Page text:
It’s known that a healthy housing market is one of the cornerstones of a strong U.S. economy. That lesson was hammered home more than a decade ago when the Great Recession hit.
Today, while the economy has recovered, the housing market continues to perform far below its potential, and affordability concerns threaten to further constrain the market.
The unsettled housing finance system contributes greatly to the problem. Uncertainty about the system stymies investment, slows the housing market, and presents downside risks to the broader economy.
The Great Recession and slow recovery have made it clear that an overhaul of the nation’s housing finance system is essential. Yet more than 10 years on, Fannie Mae and Freddie Mac still remain in conservatorship. While some steps have been taken to address weaknesses in the mortgage market, there has been no meaningful progress in implementing comprehensive reforms to the housing finance system to ensure that housing credit is available, affordable, and delivered though a sound, competitive system.
Both the White House and Congress are making housing finance reform a top priority. President Donald Trump has directed federal agencies to develop a plan that identifies the appropriate future role of every component of the current housing finance system, with specific instruction to preserve the 30-year fixed-rate mortgage. Meanwhile, Senate Banking Committee Chairman Mike Crapo has created a housing finance reform outline that will help spur enactment of a comprehensive reform measure.
The key to an effective secondary market system for conventional mortgages is a limited federal backstop for catastrophic circumstances. History shows the limitations of the private mortgage market. During bad times, private mortgage credit has fled the market, leaving government-supported mortgage loans as the primary or only option for qualified buyers. And in the aftermath of the downturn, investors have been reluctant to invest in mortgage securities without government backing.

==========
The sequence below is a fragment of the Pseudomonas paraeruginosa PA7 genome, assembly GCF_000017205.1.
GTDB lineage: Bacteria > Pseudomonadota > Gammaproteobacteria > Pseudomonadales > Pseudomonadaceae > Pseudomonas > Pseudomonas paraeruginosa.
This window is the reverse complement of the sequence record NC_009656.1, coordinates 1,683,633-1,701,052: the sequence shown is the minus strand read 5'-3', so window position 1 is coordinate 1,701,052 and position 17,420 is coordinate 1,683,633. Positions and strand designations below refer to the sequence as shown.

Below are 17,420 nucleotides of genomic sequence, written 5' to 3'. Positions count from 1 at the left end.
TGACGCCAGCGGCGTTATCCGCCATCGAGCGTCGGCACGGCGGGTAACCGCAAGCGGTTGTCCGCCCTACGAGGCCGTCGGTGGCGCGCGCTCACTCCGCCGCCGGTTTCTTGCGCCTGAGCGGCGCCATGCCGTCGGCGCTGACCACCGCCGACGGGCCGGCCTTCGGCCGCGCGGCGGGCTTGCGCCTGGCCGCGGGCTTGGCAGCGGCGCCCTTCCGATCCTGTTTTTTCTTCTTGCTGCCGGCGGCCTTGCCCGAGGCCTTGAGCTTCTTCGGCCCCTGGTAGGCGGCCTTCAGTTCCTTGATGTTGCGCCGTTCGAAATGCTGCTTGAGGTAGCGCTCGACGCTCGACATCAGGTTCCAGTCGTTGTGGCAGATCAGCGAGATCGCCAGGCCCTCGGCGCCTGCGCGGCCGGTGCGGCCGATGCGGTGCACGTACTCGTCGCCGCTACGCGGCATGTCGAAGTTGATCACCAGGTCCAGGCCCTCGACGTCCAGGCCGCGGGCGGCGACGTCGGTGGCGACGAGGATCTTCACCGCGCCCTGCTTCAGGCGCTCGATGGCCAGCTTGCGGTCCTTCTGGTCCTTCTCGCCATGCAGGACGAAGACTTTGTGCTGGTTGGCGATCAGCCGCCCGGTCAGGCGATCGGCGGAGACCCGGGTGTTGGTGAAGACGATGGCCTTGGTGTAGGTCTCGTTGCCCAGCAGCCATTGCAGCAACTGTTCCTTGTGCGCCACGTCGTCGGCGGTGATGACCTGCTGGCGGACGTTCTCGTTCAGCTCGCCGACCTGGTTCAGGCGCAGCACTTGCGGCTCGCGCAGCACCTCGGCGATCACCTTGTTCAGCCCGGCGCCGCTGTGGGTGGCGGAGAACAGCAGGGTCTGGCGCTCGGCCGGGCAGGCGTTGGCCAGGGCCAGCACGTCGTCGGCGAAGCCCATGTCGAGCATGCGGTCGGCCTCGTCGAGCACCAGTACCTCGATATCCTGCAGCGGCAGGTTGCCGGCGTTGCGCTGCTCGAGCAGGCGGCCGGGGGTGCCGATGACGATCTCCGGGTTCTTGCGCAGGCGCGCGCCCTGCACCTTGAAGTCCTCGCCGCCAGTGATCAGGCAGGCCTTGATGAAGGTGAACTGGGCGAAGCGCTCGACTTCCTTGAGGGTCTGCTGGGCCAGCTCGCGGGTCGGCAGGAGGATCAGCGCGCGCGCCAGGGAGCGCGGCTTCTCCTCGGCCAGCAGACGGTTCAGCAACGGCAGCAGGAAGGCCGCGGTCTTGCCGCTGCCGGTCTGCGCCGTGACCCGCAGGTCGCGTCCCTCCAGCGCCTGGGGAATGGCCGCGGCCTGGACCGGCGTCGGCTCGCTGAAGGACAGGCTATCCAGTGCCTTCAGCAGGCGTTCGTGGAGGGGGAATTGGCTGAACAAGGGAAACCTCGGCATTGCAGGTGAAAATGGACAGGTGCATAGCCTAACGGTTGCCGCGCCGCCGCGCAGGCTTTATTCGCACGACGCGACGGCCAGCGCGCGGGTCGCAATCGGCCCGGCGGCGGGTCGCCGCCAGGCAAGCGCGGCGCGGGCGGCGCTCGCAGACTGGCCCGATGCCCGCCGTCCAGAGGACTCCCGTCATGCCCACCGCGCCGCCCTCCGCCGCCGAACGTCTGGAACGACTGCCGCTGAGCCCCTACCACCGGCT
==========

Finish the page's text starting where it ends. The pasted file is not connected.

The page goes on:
Although some people advocate privatizing the mortgage market to get taxpayers off the hook for possible future bailouts, that is not a viable option. Privatization won’t prevent a taxpayer bailout, and it virtually assures that one will eventually be necessary.
Moreover, federal support is important to ensure that affordable 30-year fixed-rate mortgages continue to be readily available to home buyers. These mortgages have enabled millions of American families to build wealth and financial security through homeownership and must continue to play that role. Any housing finance reform effort must also boost affordable rental housing opportunities and ensure that financing for the construction of new multifamily housing remains available.
Previous attempts at such reform have failed, but it appears the time is now. NAHB urges Congress to pass bipartisan housing finance legislation that would reform the current system and provide certainty to the marketplace, while maintaining an appropriate level of government support for housing in all economic and financial conditions.